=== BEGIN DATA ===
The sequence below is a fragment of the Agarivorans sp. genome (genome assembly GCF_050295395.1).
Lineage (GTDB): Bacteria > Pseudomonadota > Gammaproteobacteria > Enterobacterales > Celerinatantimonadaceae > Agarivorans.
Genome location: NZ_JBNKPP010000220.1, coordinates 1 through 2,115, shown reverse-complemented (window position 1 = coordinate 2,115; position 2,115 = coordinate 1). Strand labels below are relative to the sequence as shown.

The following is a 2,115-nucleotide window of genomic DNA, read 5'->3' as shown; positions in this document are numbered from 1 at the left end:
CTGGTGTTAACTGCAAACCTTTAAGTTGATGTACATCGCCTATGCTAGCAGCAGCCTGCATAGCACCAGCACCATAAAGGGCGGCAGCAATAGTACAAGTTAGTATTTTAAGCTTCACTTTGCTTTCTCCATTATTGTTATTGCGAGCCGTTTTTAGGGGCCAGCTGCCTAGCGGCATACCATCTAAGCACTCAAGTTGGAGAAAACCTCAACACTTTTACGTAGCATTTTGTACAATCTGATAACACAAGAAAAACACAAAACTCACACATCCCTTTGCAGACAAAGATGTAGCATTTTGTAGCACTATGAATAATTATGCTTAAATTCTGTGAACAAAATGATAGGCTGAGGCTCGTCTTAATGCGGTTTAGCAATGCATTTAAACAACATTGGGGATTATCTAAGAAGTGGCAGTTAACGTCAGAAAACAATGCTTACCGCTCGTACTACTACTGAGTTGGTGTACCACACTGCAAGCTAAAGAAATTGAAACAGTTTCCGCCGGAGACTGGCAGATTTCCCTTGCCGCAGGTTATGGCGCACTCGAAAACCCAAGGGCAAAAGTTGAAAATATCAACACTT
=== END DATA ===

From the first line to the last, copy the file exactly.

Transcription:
The sequence below is a fragment of the Agarivorans sp. genome (genome assembly GCF_050295395.1).
Lineage (GTDB): Bacteria > Pseudomonadota > Gammaproteobacteria > Enterobacterales > Celerinatantimonadaceae > Agarivorans.
Genome location: NZ_JBNKPP010000220.1, coordinates 1 through 2,115, shown reverse-complemented (window position 1 = coordinate 2,115; position 2,115 = coordinate 1). Strand labels below are relative to the sequence as shown.

The following is a 2,115-nucleotide window of genomic DNA, read 5'->3' as shown; positions in this document are numbered from 1 at the left end:
CTGGTGTTAACTGCAAACCTTTAAGTTGATGTACATCGCCTATGCTAGCAGCAGCCTGCATAGCACCAGCACCATAAAGGGCGGCAGCAATAGTACAAGTTAGTATTTTAAGCTTCACTTTGCTTTCTCCATTATTGTTATTGCGAGCCGTTTTTAGGGGCCAGCTGCCTAGCGGCATACCATCTAAGCACTCAAGTTGGAGAAAACCTCAACACTTTTACGTAGCATTTTGTACAATCTGATAACACAAGAAAAACACAAAACTCACACATCCCTTTGCAGACAAAGATGTAGCATTTTGTAGCACTATGAATAATTATGCTTAAATTCTGTGAACAAAATGATAGGCTGAGGCTCGTCTTAATGCGGTTTAGCAATGCATTTAAACAACATTGGGGATTATCTAAGAAGTGGCAGTTAACGTCAGAAAACAATGCTTACCGCTCGTACTACTACTGAGTTGGTGTACCACACTGCAAGCTAAAGAAATTGAAACAGTTTCCGCCGGAGACTGGCAGATTTCCCTTGCCGCAGGTTATGGCGCACTCGAAAACCCAAGGGCAAAAGTTGAAAATATCAACACTT